• Stop the bow of the boat within four feet of a marker while maneuvering under power. Perform the exercise upwind, downwind and with the wind across the beam.
  • Maneuver the boat under power in a confined space noting the effects of wind and current.
  • Maneuver the boat within 2 feet of, and parallel to, a dock. Define and carry out a bail-out plan.
  • Turn the boat in the tightest possible circle to determine its turning radius. Twin screw boats will perform the exercise with screws turning in opposite directions and again with screws turning in the same direction.
  • Repeat item 29 turning the boat in the opposite direction and compare the differences between both turns.
  • Repeat items 29 and 30 while making sternway.
  • Steer a straight course of at least 10 boat lengths in reverse using moderate speed.
  • If the boat has twin engines, repeat items 30 & 31 using one engine and then the other.
  • Steer a multihull using an emergency steering device.

Crew Overboard

  • Demonstrate a skipper’s actions and commands while under power from the time a crew member falls overboard until crew is safely recovered.
  • Describe at least two methods of getting a person out of the water and back on board a multihull.

Boat Handling Under Sail

Points of Sail

  • Function as helmsman and crew giving correct commands and proper responses while demonstrating the proper techniques of close-hauled sailing, reaching (all three points), running, tacking and jibing, heading up, bearing away and luffing while noting the differences and likenesses of sailing a multihull vs. monohull.
  • Sail an ordered compass course for 5 minutes without varying more than 10 degrees from the heading.
  • Sail a figure-8 course between two buoys noting acceleration/deceleration times and momentum during turns.
  • While sailing at full power, luff sails and observe how long it takes for a multihull to come to rest.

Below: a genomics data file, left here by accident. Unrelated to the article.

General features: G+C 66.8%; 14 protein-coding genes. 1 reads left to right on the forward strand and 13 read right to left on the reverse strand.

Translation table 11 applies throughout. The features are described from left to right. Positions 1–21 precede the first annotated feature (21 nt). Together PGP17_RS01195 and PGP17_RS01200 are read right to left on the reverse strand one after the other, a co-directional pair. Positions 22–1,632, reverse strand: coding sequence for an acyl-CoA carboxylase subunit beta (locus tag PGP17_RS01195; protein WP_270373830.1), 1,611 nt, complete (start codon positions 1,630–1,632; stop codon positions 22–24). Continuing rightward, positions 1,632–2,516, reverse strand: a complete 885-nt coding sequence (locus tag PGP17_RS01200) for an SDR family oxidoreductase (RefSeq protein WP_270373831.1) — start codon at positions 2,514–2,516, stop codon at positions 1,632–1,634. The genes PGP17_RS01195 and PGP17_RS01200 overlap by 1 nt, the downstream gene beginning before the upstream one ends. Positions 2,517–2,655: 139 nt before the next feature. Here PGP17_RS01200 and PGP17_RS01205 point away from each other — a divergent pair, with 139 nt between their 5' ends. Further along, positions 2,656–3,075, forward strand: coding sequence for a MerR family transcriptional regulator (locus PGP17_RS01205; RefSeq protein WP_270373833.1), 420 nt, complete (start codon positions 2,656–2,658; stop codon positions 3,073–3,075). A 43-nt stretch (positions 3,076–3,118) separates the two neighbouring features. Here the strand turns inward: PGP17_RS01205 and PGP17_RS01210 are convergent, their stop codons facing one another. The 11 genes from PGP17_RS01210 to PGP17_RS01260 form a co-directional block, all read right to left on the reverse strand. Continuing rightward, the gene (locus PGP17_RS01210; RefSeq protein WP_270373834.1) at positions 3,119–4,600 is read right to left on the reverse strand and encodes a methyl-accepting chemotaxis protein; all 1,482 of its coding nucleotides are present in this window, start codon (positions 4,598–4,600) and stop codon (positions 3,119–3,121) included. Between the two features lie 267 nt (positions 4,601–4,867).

• Trim luffing sails noting how long it takes to accelerate to full power.

Crew Overboard

  • Demonstrate a skipper’s actions and commands for man overboard while under sail from the time a crew member falls overboard until crew is safely recovered, use two different return techniques including the quick-stop method.
  • Heavy Weather
  • Reduce sail by reefing and shake out a reef while keeping the vessel under control and on course.
  • Heave-to and get underway again, noting the vessels motion at different angles to the wind.
  • Sail with the mainsail only, then headsail only noting performance characteristics and limitations.


  • Use proper anchoring techniques to anchor using the following methods:
  • Two anchors off bow and stern (Bahamian moor)
  • Single bow anchor and bridle
  • Single bow anchor and stern to beach (Med style)
  • Bow to a permanent mooring with bridle (if available)
  • Beaching with consideration of daggerboard/centerboard, rudder, and hull-mounted electronics. (optional)
  • Making fast and snugging down
  • Secure a boat to various dock configurations so as to provide limited movement and set out fenders correctly.
  • Take extra precautions to secure a vessel for the night at a dock and at a mooring.